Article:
Thursday, September 1, 2016

Hope & Redemption In The Midwest: The Salvage Man

It was 1994. I was restoring a Victorian era home in a growing community. Our family of five was pinching pennies on my meager teacher’s salary so I took to dumpster diving at old house construction sites and salvaging historic architectural elements at homes slated for demolition, reselling them to antique dealers. And leaving for school each morning I passed striking Firestone workers at the edge of my neighborhood.

That confluence of experiences laid the foundation for my novel; The Salvage Man. It’s the story of Dan Reynolds, a man who’s become invisible in a place where he thought he’d matter. In a startling moment of terror and wonder, he meets another soul as invisible as he is. Together, they seek redemption.

Though a long time ago, I recall the events that shaped this story.

In the early morning dark, driving to work, I found myself behind a slow moving truck pulling a magnet that hung an inch above the street, gathering nails dumped by union workers to harass scabs. My town’s biggest employer, Firestone, was trying to break the union. The union-busting, picket-line crossing, slow-motion destruction of those jobs happened a few blocks from my home. The plight of those workers weighed on my mind. Their jobs were being sent abroad. The world was passing them by.

When I moved to this town in the late ‘80s, the population was 18,000 and growing. Many of those Firestone workers were raised here. I met blue-collar folks my age who grew up in a town they thought would be 10-15,000 people, where they’d have jobs of a certain kind and fit in socially in the life of the town. But even in the late ‘80s it was changing rapidly, and by the mid ‘90s, that world was evaporating. Today, our population is 55,000.

That growth and those new suburban residents created an economic vitality that overshadowed the fading blue-collar colors of the town. For the writer in me, that became Dan Reynolds’ background.

During the same period my little family lived in an 1890s house I was restoring. I took to dumpster diving for old house parts at demolition sites and stripping old houses prior to demolition. It helped me restore my home and provided extra cash as I sold truckloads to antique salvage yards.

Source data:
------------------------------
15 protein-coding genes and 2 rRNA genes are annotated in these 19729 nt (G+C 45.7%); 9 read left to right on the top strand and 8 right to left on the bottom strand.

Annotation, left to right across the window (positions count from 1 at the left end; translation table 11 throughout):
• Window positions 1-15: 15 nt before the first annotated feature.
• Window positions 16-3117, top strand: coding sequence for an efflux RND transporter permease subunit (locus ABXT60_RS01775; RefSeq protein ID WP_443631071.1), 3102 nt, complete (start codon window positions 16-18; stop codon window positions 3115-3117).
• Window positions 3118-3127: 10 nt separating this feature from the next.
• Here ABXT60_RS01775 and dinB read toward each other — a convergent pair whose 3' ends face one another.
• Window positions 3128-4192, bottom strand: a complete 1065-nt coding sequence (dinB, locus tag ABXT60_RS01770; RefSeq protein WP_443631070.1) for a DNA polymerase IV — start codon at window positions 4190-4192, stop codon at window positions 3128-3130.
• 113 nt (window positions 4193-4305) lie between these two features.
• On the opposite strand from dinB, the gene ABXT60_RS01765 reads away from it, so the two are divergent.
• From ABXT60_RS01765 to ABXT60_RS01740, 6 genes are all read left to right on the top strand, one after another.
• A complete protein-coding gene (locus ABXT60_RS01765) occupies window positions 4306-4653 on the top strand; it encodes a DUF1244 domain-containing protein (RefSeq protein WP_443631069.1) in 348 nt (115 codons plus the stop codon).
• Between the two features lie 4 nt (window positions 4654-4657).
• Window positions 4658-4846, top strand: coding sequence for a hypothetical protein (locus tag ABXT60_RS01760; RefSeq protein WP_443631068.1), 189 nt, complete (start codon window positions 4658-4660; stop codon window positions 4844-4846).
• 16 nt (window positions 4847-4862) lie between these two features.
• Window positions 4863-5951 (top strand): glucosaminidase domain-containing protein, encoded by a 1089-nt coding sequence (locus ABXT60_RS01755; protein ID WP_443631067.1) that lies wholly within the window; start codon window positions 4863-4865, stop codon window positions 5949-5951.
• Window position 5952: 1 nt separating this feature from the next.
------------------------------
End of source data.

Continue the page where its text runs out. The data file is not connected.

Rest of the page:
Once, my neighbor Russ and I salvage cut stone steps from a neglected farmstead west of town. It was being demolished to make way for a new subdivision. The 1870s Italianate home was partially collapsed, leaning like a Dr. Seuss cartoon house. Russ had been inside already looking for salvage. Digging out the four-foot long stones that hot sunny day, I asked if there was anything inside worth taking. Russ is not prone to mysticism, but he gravely said, “Something bad happened in there. You can feel it. Don’t go in.” The cold insistence in his eyes convinced me. We muscled the stone steps into my pickup and left.

The setting for The Salvage Man
And The Salvage Man story percolated and evolved in my mind.

A few years later I salvaged again at a picturesque farmstead at the north end of town, across from the last covered bridge in the county. In my new position as a Realtor and the president of the local preservation group, I’d convinced the developer to save the pre-Civil War home. But the barn, grain bin, milk house and carriage house were all being demolished to make way for yet another new subdivision. I felt a deep sadness as I gathered doors, porch posts and shutters that had been discarded in the barn loft. The next week when I went back for more salvage, I found a staggering mountain of dirt had been moved, making a twenty foot deep dry mote around the barn, which was now perched on an island. It was a bizarre scene. Eventually the barn would be demolished and the ground beneath it also moved to make the subdivision’s retention pond.

It was there on that farmstead that I set the story of the Salvage Man, there that I imagined Dan Reynolds doing the same work I was doing, but he did it to financially survive after the strike. And like the old farmhouse Russ had entered, this one gave off an ominous feeling inside; dense, stale air, and dark rooms that put a tingle at the back of your neck and filled your chest with an adrenaline-spiked urge to get the hell out.

It is there inside that house, in that barn, and on that land that Dan Reynold’s life changes.

I imagined Dan not only challenged by the end of his factory job, but divorced at age 50, his kids grown and gone. All the things that once defined this silent, emotionless man–job, marriage, parenthood–are all gone. And his hometown is increasingly unrecognizable. To make him feel even shittier, the lone way he finds to survive is to “undress,” as Dan puts it, the town’s historic identity, to be sold off at antique stores before the rest is sent to a landfill.

But there in that house, in that barn, and on that land, Dan Reynolds finds redemption.

 “A broken man, an abandoned house, and a lonely woman—all the makings for a beautiful, haunting tale of loss, forgiveness, and redemption. The Salvage Man is a lovely, bitter sweet story you won’t soon forget. I loved it!”
Sherri Wood Emmons, author of The Seventh Mother

“Meyer turns the pages of history with gentle care and a warm heart, creating a story I’ll remember forever. Thank you Kurt Meyer for opening a door to my beloved town’s past and allowing me to travel the streets and meet the people of Noblesville 1893.”
Susan Crandall, Author of Whistling Past the Graveyard

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